Programmers Insurance ? : LUSENET : TimeBomb 2000 (Y2000) : One Thread

I am not sure that this post can be traced back to me so let us call this a fiction story.

I came to this country when I was seven years old with my parents and I consider myself an American. I would never want to go back to my parents country, mainly because I am a woman. Recently, relatives from the 'old' country were visiting and one has a company that has a multimillion dollar contract to fix the Y2K problems in the programs of a large American company.

One of the other relatives (man) made the comment 'Watch out for the Jew banker, they are very untrustworthy'. The computer relative replied 'we are taking out programmers insurance, just in case'.

When ask what is that, he said his company had a select team of men whose job is make the software pass the Y2k test but will fail at several days and ways in the near future after 01/01/00 if not changed. If he does not get his money for the Y2k fixes, they do not get the patches???

My question - Do you programmers think this is possible that he is really doing this and do you think other companies are taking out this programmers insurance ?

I would like to have ask him more questions but as a woman in my family, we do not do that. And no, I have not talked to my family members about the possible problems of Y2K.

Getting Concerned

-- Getting Concerned (East, January 25, 1999


I saw that in a movie once. Anything is possible. #@&$.

-- Sue (, January 25, 1999.

Short answer: Yes, it is possible, and such things have already happened.

However, in the U.S. legal system, such conduct is a crime, just as it would be a crime for a company with which one has a contract to refuse to pay for work that is done. With a contract, both sides have legal obligations - failure to pay is a breach of contract, but so is delivery of a deliberately sabotaged product.

I have read news accounts of a trial of a programmer who put into his program a way of destroying his employer's data after a certain date. I don't remember the details of why he did this -- whether it was a way to ensure that he got paid, or revenge for not having been paid in the past, or what. But whatever his motive, it was a crime for him to destroy his employer's data.

There are legal ways of ensuring that one receives payment due for work. For instance, the programmer could have insisted that the contract provide that the money be paid in installments according to delivery of specified portions of the project on time.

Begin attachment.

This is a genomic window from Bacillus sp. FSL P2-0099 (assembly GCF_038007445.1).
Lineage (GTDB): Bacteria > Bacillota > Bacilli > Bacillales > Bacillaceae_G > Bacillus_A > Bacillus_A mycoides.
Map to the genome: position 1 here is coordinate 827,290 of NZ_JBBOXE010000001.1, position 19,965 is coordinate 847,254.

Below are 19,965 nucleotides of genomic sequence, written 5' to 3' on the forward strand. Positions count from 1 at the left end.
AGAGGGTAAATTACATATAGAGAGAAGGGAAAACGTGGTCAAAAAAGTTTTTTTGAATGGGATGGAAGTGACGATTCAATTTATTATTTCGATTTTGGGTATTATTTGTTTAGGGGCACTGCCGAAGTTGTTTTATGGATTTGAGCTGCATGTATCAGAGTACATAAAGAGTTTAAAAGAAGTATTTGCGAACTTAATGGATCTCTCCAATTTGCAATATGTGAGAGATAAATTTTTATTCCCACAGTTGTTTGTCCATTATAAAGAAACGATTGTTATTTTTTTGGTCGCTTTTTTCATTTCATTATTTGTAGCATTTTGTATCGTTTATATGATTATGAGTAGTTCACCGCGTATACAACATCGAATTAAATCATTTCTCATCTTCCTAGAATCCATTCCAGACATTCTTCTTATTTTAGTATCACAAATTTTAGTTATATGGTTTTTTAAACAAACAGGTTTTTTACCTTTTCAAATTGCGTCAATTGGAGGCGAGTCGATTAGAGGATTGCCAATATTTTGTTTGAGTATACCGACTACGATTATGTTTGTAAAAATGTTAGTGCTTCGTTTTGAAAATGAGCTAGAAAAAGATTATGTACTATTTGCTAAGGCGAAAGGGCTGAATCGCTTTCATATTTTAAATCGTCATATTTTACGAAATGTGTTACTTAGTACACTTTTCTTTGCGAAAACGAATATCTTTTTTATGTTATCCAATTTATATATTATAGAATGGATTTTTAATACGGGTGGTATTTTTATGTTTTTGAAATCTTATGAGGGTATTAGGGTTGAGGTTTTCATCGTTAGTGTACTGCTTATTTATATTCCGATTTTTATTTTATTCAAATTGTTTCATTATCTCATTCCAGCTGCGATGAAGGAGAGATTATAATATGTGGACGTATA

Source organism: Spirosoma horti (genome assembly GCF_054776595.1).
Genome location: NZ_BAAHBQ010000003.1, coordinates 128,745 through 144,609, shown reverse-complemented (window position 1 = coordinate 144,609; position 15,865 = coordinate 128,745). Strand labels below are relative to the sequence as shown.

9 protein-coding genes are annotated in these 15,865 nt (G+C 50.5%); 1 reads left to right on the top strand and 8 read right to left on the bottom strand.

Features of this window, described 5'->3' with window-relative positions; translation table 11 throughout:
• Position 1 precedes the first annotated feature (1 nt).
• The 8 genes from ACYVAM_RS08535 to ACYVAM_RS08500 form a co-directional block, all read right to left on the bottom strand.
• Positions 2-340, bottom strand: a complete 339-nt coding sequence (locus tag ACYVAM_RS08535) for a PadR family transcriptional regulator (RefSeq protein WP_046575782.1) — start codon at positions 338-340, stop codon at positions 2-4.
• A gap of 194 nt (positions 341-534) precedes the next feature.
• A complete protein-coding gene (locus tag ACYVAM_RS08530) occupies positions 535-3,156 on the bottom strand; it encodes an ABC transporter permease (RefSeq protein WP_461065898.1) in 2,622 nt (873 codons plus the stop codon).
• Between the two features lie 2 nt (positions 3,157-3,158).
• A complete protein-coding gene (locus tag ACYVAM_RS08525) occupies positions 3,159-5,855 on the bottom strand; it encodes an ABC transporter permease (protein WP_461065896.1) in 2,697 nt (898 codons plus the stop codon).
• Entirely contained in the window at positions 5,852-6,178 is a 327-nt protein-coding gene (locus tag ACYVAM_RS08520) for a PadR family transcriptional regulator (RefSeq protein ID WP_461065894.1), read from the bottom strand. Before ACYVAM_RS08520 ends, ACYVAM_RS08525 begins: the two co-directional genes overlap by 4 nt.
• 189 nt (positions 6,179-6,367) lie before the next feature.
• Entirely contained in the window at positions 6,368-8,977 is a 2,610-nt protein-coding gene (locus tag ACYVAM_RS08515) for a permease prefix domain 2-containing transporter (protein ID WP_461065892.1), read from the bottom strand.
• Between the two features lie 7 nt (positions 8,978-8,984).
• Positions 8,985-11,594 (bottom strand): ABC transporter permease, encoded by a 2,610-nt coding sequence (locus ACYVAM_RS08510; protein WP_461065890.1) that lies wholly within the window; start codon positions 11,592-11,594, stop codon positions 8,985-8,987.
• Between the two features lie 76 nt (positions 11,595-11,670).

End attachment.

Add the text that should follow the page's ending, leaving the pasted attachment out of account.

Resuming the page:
Or there could have been an arrangement to have the money put in escrow with a trusted third party -- that is, someone both sides trust to do what is right. In that case, when the programmers deliver their product and it passes the company's testing (overseen by the third party), then the escrowed money is paid to the programmers. If the programmers fail to deliver, the escrowed money stays in escrow until it is delivered, or perhaps goes back to the company once a certain time has elapsed without proper delivery of the contracted programs.

Use of the so-called "programmers insurance" method that you describe would run the risk of being considered a breach of contract or fraud or other legal violation under U.S. law even if the company paid the programmers and they subsequently delivered the patches to stop the deliberately-designed failures from occurring. I can see that it has a certain merit or justice to it, but I also see that it is not compatible with the American system of justice.

-- No Spam Please (, January 25, 1999.

Those who contemplate using that so-called "programmer's insurance" plan should consider this:

What if the company with whom they have contracted has arranged for other programmers to examine the delivered programs with the specific aim of looking for and discovering deliberately-planted errors such as the ones described above? Then they may find that the company discovers their planted failures before paying them, and they might wind up with the worst of both: not being paid (because they delivered a deliberately-faulty product) _and_ being charged with legal violations for their attempted blackmail.

-- No Spam Please (, January 25, 1999.

Can be done, has been done, and programmer who did it has been prosecuted right here in Wisconsin. As I recall, the guy hadn't been paid and activated a program supposedly masked the data. Think part of his defense was that he hadn't really destroyed the data, just made it unavailable. However I believe he was eventually convicted. Best guess, about 5 years ago - should be able to find in Milwaukee Journal achives.


-- john hebert (, January 25, 1999.

I think we're talking here about offshore software houses. The legal concerns might be of less concern to them.

Just as possible and even worse would be back doors, viruses, time bombs, etc.

-- Ned (, January 25, 1999.

I don't think it was necessary or relevant to include the phrase "jew banker"

-- A Jew (, January 25, 1999.

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